A Lockheed U-2S Dragon Lady – one of the oldest platforms in the US Air Force’s (USAF’s) inventory – became the first US military aircraft to fly with an artificial intelligence (AI) co-pilot on December 15.
The U-2S, assigned to the 9th Reconnaissance Wing (RW) at Beale Air Force Base (AFB), California, successfully completed a test flight equipped with an AI algorithm under the control of USAF pilot, Maj “Vudu”. Developed by Air Combat Command’s U-2 Federal Laboratory, the algorithm – known as ARTUμ – was named in reference to the fan-favourite droid, R2-D2, from the Star Wars franchise. The system is designed to completed specific in-flight tasks that would otherwise have been completed by the pilot.
During the test flight, ARTUμ took control of the U-2’s sensors and tactical navigation systems, leaving Maj “Vudu” to fly the aircraft and coordinate with the AI on sensor operation. The Dragon Lady flew a reconnaissance mission during a simulated missile strike, in which ARTUμ was responsible for locating enemy launchers, while the pilot looked out for threatening aircraft. Both the human pilot and AI co-pilot shared the U-2’s radar throughout the test sortie.
Dr Will Roper, the assistant secretary of the USAF for acquisition, technology and logistics, said: “ARTUμ’s ground-breaking flight culminates our three-year journey to becoming a digital force. Putting AI safely in command of a US military system for the first time ushers in a new age of human-machine teaming and algorithmic competition. Failing to realise AI’s full potential will mean ceding decision advantage to our adversaries.”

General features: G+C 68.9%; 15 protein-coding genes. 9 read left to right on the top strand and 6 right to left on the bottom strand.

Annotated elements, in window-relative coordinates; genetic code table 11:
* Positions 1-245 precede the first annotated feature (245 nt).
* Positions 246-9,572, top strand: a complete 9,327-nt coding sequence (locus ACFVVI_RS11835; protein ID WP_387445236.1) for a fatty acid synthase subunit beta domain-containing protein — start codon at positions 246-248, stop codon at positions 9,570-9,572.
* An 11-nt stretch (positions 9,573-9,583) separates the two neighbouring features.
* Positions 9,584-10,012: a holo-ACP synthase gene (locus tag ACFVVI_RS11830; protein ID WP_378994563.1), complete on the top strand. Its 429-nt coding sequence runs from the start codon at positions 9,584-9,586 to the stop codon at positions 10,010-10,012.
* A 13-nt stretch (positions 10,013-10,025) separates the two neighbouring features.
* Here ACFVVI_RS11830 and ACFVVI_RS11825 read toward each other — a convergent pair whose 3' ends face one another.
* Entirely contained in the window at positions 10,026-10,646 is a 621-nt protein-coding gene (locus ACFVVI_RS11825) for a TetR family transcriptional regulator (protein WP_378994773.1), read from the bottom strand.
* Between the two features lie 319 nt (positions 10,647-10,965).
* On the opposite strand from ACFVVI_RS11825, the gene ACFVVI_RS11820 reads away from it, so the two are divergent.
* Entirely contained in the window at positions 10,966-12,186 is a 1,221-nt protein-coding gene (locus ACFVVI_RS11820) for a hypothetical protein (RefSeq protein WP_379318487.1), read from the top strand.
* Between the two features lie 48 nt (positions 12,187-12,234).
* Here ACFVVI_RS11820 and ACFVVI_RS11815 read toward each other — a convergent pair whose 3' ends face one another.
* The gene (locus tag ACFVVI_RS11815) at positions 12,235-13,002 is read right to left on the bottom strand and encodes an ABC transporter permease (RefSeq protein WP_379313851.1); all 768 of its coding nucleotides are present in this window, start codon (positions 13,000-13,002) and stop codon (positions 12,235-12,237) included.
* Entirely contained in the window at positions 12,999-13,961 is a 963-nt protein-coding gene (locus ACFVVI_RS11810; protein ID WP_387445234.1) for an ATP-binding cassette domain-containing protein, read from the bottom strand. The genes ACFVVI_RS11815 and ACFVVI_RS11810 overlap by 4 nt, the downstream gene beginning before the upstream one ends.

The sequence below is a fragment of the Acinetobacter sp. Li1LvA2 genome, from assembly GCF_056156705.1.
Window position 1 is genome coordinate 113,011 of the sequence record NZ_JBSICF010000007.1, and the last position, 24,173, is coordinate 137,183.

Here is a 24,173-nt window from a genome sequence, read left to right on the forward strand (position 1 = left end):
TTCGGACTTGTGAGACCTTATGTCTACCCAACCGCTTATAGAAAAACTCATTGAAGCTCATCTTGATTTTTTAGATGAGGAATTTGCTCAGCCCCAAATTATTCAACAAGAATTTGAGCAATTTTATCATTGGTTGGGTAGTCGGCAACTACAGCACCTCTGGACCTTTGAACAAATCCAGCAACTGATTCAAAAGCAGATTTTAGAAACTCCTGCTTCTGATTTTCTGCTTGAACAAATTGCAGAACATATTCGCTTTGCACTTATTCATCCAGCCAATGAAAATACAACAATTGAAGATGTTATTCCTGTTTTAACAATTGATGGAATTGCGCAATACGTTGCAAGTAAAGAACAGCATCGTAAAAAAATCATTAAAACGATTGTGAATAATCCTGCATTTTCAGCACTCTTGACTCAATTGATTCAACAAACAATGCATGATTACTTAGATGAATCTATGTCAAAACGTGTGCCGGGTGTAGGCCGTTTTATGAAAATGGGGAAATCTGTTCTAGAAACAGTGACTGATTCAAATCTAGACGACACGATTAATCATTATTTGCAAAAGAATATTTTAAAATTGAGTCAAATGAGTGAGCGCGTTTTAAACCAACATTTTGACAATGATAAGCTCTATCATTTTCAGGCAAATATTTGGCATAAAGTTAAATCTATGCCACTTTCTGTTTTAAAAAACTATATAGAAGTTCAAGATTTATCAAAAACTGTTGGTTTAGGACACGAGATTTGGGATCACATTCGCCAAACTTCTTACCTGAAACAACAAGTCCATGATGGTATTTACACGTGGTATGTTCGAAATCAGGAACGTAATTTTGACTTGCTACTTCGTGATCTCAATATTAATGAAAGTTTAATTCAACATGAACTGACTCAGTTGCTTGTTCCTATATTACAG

The USAF adds that the test flight “was part of a precisely constructed scenario, which pitted the AI against another dynamic computer algorithm in order to prove the new technology.” It explained that control of the U-2’s sensors was handed over to ARTUμ after take-off, which then used insight gained from more than half-a-million computer simulated training missions to manipulate the sensors in-flight. Maj “Vudu” and ARTUμ successfully teamed-up during the demonstration to share the Dragon Lady’s sensors and all mission objectives were achieved, the service concluded.
USAF Chief of Staff, Gen Charles Q Brown Jr, praised the milestone in a press release. He said: “We know that in order to fight and win in a future conflict with a peer adversary, we must have a decisive digital advantage. AI will play a critical role in achieving that edge, so I’m incredibly proud of what the team accomplished. We must accelerate change and that only happens when our airmen push the limits of what we though was possible.”
The U-2 Federal Laboratory designed this AI algorithm so that it is easily transferrable to other systems and plans to further refine the technology going forward. The December 15 test flight “provided invaluable data for not only the team to learn from, but also ARTUμ,” the USAF concluded. This flight comes just two months after the laboratory leveraged the open-source Kubernetes system to update in-flight software during a U-2 training mission for the first time – another military first.